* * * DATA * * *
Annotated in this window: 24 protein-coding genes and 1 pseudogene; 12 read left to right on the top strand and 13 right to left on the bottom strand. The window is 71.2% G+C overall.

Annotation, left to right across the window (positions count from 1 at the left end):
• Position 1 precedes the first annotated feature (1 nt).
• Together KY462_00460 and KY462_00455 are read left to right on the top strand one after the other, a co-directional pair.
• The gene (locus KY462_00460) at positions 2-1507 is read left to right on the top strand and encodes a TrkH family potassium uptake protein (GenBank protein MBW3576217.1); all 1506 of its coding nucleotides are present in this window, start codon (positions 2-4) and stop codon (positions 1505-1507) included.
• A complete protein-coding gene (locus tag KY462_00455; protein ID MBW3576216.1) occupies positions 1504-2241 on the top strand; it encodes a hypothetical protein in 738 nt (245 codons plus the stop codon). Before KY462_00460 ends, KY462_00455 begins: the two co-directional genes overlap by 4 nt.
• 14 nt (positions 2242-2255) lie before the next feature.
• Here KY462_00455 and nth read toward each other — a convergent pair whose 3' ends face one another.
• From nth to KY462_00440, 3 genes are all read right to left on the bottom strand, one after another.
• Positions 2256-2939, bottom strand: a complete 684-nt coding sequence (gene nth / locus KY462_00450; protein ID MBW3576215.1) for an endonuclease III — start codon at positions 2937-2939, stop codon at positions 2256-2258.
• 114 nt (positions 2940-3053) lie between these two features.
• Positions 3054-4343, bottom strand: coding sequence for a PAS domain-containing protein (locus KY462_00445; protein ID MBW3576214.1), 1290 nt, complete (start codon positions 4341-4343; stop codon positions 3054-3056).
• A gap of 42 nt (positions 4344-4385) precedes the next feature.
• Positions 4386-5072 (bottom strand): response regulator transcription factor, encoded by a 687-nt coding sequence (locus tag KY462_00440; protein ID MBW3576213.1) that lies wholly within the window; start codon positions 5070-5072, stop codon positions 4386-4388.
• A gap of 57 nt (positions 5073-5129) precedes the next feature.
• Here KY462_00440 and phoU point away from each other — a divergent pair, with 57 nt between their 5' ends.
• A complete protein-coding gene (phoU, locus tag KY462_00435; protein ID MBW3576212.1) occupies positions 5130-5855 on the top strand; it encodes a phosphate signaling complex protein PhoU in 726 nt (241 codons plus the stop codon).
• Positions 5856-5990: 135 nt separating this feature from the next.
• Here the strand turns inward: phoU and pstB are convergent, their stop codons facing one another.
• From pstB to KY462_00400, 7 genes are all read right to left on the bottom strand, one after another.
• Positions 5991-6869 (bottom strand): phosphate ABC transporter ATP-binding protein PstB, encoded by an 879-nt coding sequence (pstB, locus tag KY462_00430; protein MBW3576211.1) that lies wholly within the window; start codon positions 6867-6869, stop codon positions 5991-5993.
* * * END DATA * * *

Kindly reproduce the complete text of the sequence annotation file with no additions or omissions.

Annotated in this window: 24 protein-coding genes and 1 pseudogene; 12 read left to right on the top strand and 13 right to left on the bottom strand. The window is 71.2% G+C overall.

Annotation, left to right across the window (positions count from 1 at the left end):
• Position 1 precedes the first annotated feature (1 nt).
• Together KY462_00460 and KY462_00455 are read left to right on the top strand one after the other, a co-directional pair.
• The gene (locus KY462_00460) at positions 2-1507 is read left to right on the top strand and encodes a TrkH family potassium uptake protein (GenBank protein MBW3576217.1); all 1506 of its coding nucleotides are present in this window, start codon (positions 2-4) and stop codon (positions 1505-1507) included.
• A complete protein-coding gene (locus tag KY462_00455; protein ID MBW3576216.1) occupies positions 1504-2241 on the top strand; it encodes a hypothetical protein in 738 nt (245 codons plus the stop codon). Before KY462_00460 ends, KY462_00455 begins: the two co-directional genes overlap by 4 nt.
• 14 nt (positions 2242-2255) lie before the next feature.
• Here KY462_00455 and nth read toward each other — a convergent pair whose 3' ends face one another.
• From nth to KY462_00440, 3 genes are all read right to left on the bottom strand, one after another.
• Positions 2256-2939, bottom strand: a complete 684-nt coding sequence (gene nth / locus KY462_00450; protein ID MBW3576215.1) for an endonuclease III — start codon at positions 2937-2939, stop codon at positions 2256-2258.
• 114 nt (positions 2940-3053) lie between these two features.
• Positions 3054-4343, bottom strand: coding sequence for a PAS domain-containing protein (locus KY462_00445; protein ID MBW3576214.1), 1290 nt, complete (start codon positions 4341-4343; stop codon positions 3054-3056).
• A gap of 42 nt (positions 4344-4385) precedes the next feature.
• Positions 4386-5072 (bottom strand): response regulator transcription factor, encoded by a 687-nt coding sequence (locus tag KY462_00440; protein ID MBW3576213.1) that lies wholly within the window; start codon positions 5070-5072, stop codon positions 4386-4388.
• A gap of 57 nt (positions 5073-5129) precedes the next feature.
• Here KY462_00440 and phoU point away from each other — a divergent pair, with 57 nt between their 5' ends.
• A complete protein-coding gene (phoU, locus tag KY462_00435; protein ID MBW3576212.1) occupies positions 5130-5855 on the top strand; it encodes a phosphate signaling complex protein PhoU in 726 nt (241 codons plus the stop codon).
• Positions 5856-5990: 135 nt separating this feature from the next.
• Here the strand turns inward: phoU and pstB are convergent, their stop codons facing one another.
• From pstB to KY462_00400, 7 genes are all read right to left on the bottom strand, one after another.
• Positions 5991-6869 (bottom strand): phosphate ABC transporter ATP-binding protein PstB, encoded by an 879-nt coding sequence (pstB, locus tag KY462_00430; protein MBW3576211.1) that lies wholly within the window; start codon positions 6867-6869, stop codon positions 5991-5993.